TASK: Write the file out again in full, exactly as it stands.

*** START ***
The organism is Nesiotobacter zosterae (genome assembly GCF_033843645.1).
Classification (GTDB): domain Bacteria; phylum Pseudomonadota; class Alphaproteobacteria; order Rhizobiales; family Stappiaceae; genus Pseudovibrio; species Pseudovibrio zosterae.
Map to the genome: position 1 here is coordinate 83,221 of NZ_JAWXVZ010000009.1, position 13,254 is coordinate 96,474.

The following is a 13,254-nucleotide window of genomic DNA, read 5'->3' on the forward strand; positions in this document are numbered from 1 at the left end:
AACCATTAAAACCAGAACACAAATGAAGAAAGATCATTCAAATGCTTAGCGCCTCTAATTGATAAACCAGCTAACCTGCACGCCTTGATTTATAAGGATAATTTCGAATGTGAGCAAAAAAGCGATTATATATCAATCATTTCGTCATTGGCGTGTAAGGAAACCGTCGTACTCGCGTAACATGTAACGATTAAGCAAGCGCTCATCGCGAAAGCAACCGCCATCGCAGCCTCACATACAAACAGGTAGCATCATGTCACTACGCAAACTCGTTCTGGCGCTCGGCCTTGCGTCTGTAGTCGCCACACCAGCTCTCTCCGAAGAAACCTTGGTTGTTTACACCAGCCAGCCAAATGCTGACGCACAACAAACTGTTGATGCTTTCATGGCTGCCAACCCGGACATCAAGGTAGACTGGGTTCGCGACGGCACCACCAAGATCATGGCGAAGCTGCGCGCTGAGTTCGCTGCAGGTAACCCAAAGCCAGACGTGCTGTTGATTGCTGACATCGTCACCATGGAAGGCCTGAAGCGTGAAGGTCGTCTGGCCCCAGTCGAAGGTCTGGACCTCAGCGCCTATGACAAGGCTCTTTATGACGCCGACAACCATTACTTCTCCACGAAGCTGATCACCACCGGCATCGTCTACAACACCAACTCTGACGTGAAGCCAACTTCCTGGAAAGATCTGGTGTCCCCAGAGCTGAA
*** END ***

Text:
The organism is Nesiotobacter zosterae (genome assembly GCF_033843645.1).
Classification (GTDB): domain Bacteria; phylum Pseudomonadota; class Alphaproteobacteria; order Rhizobiales; family Stappiaceae; genus Pseudovibrio; species Pseudovibrio zosterae.
Map to the genome: position 1 here is coordinate 83,221 of NZ_JAWXVZ010000009.1, position 13,254 is coordinate 96,474.

The following is a 13,254-nucleotide window of genomic DNA, read 5'->3' on the forward strand; positions in this document are numbered from 1 at the left end:
AACCATTAAAACCAGAACACAAATGAAGAAAGATCATTCAAATGCTTAGCGCCTCTAATTGATAAACCAGCTAACCTGCACGCCTTGATTTATAAGGATAATTTCGAATGTGAGCAAAAAAGCGATTATATATCAATCATTTCGTCATTGGCGTGTAAGGAAACCGTCGTACTCGCGTAACATGTAACGATTAAGCAAGCGCTCATCGCGAAAGCAACCGCCATCGCAGCCTCACATACAAACAGGTAGCATCATGTCACTACGCAAACTCGTTCTGGCGCTCGGCCTTGCGTCTGTAGTCGCCACACCAGCTCTCTCCGAAGAAACCTTGGTTGTTTACACCAGCCAGCCAAATGCTGACGCACAACAAACTGTTGATGCTTTCATGGCTGCCAACCCGGACATCAAGGTAGACTGGGTTCGCGACGGCACCACCAAGATCATGGCGAAGCTGCGCGCTGAGTTCGCTGCAGGTAACCCAAAGCCAGACGTGCTGTTGATTGCTGACATCGTCACCATGGAAGGCCTGAAGCGTGAAGGTCGTCTGGCCCCAGTCGAAGGTCTGGACCTCAGCGCCTATGACAAGGCTCTTTATGACGCCGACAACCATTACTTCTCCACGAAGCTGATCACCACCGGCATCGTCTACAACACCAACTCTGACGTGAAGCCAACTTCCTGGAAAGATCTGGTGTCCCCAGAGCTGAA